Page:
Cat Increased Thirst
Cat Increased Thirst
The medical term for an excessive thirst is polydipsia. An excessive intake of water will lead to Cat Increased Urination which is known as polyuria. There are several diseases that either or both of these conditions can indicate.
1. Cat Renal Failure and/or Cat Kidney Disease, which can be chronic or acute. Usually this is acute. Pyelonephritis is another abnormality of the kidneys.
2. The loss of chemicals and salts that will assist with re-absorption of the water.
3. Cat Diabetes mellitus
5. An infection of the uterus
7. Increased calcium levels in the blood
8. Diabetes insipidus. This is a disease that affects the kidneys ability to reabsorb the water intake effectively.
9. Pituitary disease
10. A psychological disorder that leads to compulsive consumption of water.
A 10 pound cat will consume about 1 ½ cups of liquid a day. This will include that which is in canned cat food. If there is a considerable amount more than that, it could be polydipsia. If the weather is extremely hot, or your home is hot, the excess water consumption may be due to that.
If you notice more wet cat litter, or the cat begins drinking from a dripping faucet, caution should be used. Try to eliminate all liquid sources except the dish until you can determine if your cat is drinking too much water. If you see that he is, an appointment with your veterinarian is definitely in order.
The first test that your veterinarian will perform will be a specific gravity. If the specific gravity is less than 1.035, there is a good chance that your cat has polyuria, that is the first test that will be done. If it proves to be outside the normal limits, other examinations will be done.
Your vet will do a complete physical. The abdomen will be checked to determine if there is any occurrence of Cat Swollen Abdomen or an enlargement of the liver or kidneys. If your cat is an un-spayed female, she will also be checked for any vaginal discharge. The thyroid gland will also be felt to see if there are any abnormalities.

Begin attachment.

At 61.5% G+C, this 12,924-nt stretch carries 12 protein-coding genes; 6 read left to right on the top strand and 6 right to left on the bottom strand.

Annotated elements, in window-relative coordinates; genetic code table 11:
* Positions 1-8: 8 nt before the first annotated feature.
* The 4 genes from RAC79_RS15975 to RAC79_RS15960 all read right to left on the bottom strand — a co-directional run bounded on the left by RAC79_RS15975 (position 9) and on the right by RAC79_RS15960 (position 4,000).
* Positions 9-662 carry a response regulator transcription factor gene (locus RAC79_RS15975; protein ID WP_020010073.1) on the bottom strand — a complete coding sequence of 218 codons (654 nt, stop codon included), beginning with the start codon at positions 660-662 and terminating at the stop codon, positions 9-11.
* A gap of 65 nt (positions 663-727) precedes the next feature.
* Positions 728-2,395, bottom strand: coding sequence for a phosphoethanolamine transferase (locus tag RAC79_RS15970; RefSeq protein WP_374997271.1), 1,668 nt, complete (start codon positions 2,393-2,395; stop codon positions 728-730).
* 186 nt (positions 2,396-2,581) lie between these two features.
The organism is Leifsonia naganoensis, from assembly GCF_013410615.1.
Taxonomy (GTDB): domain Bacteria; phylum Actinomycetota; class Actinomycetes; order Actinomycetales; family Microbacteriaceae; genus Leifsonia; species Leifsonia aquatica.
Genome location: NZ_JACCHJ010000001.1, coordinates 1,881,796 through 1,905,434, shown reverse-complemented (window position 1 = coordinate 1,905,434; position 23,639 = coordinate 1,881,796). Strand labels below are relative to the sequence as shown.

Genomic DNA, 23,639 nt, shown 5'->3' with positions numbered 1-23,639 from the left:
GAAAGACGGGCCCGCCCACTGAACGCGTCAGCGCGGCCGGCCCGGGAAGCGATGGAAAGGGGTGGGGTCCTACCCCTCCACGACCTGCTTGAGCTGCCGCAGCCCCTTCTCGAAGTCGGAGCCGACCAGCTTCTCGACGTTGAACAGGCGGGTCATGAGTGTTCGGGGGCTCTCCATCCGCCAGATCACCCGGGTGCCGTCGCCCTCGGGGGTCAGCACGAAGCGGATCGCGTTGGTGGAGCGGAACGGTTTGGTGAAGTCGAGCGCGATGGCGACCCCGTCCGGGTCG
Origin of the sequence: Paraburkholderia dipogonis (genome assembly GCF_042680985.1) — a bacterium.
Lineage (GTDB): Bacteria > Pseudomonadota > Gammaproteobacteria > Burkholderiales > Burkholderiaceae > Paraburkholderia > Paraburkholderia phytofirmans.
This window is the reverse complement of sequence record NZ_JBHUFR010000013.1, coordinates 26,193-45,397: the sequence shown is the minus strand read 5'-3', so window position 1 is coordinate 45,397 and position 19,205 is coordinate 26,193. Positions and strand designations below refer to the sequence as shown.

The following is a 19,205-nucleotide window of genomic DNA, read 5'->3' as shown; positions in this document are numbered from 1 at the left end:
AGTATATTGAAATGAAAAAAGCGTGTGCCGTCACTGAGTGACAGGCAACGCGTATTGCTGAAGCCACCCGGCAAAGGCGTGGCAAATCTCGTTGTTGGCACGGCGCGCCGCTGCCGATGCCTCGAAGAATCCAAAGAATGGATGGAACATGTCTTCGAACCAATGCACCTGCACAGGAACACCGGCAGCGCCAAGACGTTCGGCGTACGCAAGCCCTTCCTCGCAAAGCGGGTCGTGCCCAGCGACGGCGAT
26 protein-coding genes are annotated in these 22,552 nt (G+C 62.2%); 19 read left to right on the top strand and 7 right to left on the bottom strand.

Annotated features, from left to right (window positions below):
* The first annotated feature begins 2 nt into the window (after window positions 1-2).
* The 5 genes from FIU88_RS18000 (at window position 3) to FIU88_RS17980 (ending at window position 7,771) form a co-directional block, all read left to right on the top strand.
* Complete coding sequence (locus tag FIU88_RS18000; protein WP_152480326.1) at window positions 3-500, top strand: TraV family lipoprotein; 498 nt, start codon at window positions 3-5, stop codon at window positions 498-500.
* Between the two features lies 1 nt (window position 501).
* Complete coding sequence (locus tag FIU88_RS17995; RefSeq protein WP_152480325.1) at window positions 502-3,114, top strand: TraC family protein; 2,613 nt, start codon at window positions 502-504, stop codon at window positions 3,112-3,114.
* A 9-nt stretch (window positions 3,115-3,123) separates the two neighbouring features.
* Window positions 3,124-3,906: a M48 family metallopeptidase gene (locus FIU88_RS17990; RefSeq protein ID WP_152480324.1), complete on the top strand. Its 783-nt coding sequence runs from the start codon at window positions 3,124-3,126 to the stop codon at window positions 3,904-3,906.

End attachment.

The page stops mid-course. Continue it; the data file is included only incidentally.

Most of these will require blood tests. Thyroid profiles, hormone measurements, creatinine clearance and blood urea nitrogen will be checked.
You will be asked for a complete history of events. Your vet will have any medications that have been administered on record. Have you been feeding your cat extra salt in their food or table scraps? Is your cat having accidents in your home? Does the urine look strange or have a foul odor? Has her the weight changed significantly? All of these signs can be caused by some underlying disease process.
While polidipsia may not be serious and may be due to environmental changes, tests for the underlying diseases will dictate the type of treatment required.
Diabetes mellitus, liver failure or kidney failure as well as high blood calcium can be a medical emergency. Increased calcium must be treated expeditiously with intravenous fluids and water pills.
At Home Care
Monitor the amount of water your cat drinks. If there are any changes in urine output, your vet should be notified. Successful treatment of polydipsia depends on the disease process or environmental conditions that are present.